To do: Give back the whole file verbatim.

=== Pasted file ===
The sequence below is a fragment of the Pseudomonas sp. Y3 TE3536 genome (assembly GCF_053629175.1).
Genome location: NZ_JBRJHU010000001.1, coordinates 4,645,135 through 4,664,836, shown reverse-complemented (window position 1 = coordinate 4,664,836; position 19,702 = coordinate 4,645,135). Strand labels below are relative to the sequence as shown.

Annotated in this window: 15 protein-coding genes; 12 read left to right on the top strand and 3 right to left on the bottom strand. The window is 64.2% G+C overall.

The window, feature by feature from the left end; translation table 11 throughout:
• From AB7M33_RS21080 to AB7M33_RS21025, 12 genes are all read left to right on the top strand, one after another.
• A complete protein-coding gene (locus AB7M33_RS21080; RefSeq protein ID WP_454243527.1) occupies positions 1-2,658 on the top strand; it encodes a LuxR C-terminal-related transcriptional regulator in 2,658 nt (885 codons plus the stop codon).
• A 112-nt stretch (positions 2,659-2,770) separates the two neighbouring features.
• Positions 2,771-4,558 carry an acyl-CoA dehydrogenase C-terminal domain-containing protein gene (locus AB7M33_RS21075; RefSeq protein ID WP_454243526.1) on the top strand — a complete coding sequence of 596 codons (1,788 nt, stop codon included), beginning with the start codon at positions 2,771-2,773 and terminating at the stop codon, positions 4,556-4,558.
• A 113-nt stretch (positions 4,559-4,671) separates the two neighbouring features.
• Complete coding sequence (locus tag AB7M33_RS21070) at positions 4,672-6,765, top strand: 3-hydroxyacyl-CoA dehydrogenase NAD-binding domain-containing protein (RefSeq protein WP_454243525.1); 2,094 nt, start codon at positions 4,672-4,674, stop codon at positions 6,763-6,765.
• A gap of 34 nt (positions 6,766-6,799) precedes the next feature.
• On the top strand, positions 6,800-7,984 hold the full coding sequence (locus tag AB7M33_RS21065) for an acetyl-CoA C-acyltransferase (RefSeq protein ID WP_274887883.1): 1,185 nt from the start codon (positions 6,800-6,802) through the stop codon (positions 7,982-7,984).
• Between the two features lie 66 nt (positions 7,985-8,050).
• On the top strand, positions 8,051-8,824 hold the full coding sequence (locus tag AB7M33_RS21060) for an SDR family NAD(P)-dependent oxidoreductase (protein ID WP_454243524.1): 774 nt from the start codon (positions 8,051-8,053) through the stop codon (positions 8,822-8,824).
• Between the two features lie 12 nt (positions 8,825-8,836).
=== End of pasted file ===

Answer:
The sequence below is a fragment of the Pseudomonas sp. Y3 TE3536 genome (assembly GCF_053629175.1).
Genome location: NZ_JBRJHU010000001.1, coordinates 4,645,135 through 4,664,836, shown reverse-complemented (window position 1 = coordinate 4,664,836; position 19,702 = coordinate 4,645,135). Strand labels below are relative to the sequence as shown.

Annotated in this window: 15 protein-coding genes; 12 read left to right on the top strand and 3 right to left on the bottom strand. The window is 64.2% G+C overall.

The window, feature by feature from the left end; translation table 11 throughout:
• From AB7M33_RS21080 to AB7M33_RS21025, 12 genes are all read left to right on the top strand, one after another.
• A complete protein-coding gene (locus AB7M33_RS21080; RefSeq protein ID WP_454243527.1) occupies positions 1-2,658 on the top strand; it encodes a LuxR C-terminal-related transcriptional regulator in 2,658 nt (885 codons plus the stop codon).
• A 112-nt stretch (positions 2,659-2,770) separates the two neighbouring features.
• Positions 2,771-4,558 carry an acyl-CoA dehydrogenase C-terminal domain-containing protein gene (locus AB7M33_RS21075; RefSeq protein ID WP_454243526.1) on the top strand — a complete coding sequence of 596 codons (1,788 nt, stop codon included), beginning with the start codon at positions 2,771-2,773 and terminating at the stop codon, positions 4,556-4,558.
• A 113-nt stretch (positions 4,559-4,671) separates the two neighbouring features.
• Complete coding sequence (locus tag AB7M33_RS21070) at positions 4,672-6,765, top strand: 3-hydroxyacyl-CoA dehydrogenase NAD-binding domain-containing protein (RefSeq protein WP_454243525.1); 2,094 nt, start codon at positions 4,672-4,674, stop codon at positions 6,763-6,765.
• A gap of 34 nt (positions 6,766-6,799) precedes the next feature.
• On the top strand, positions 6,800-7,984 hold the full coding sequence (locus tag AB7M33_RS21065) for an acetyl-CoA C-acyltransferase (RefSeq protein ID WP_274887883.1): 1,185 nt from the start codon (positions 6,800-6,802) through the stop codon (positions 7,982-7,984).
• Between the two features lie 66 nt (positions 7,985-8,050).
• On the top strand, positions 8,051-8,824 hold the full coding sequence (locus tag AB7M33_RS21060) for an SDR family NAD(P)-dependent oxidoreductase (protein ID WP_454243524.1): 774 nt from the start codon (positions 8,051-8,053) through the stop codon (positions 8,822-8,824).
• Between the two features lie 12 nt (positions 8,825-8,836).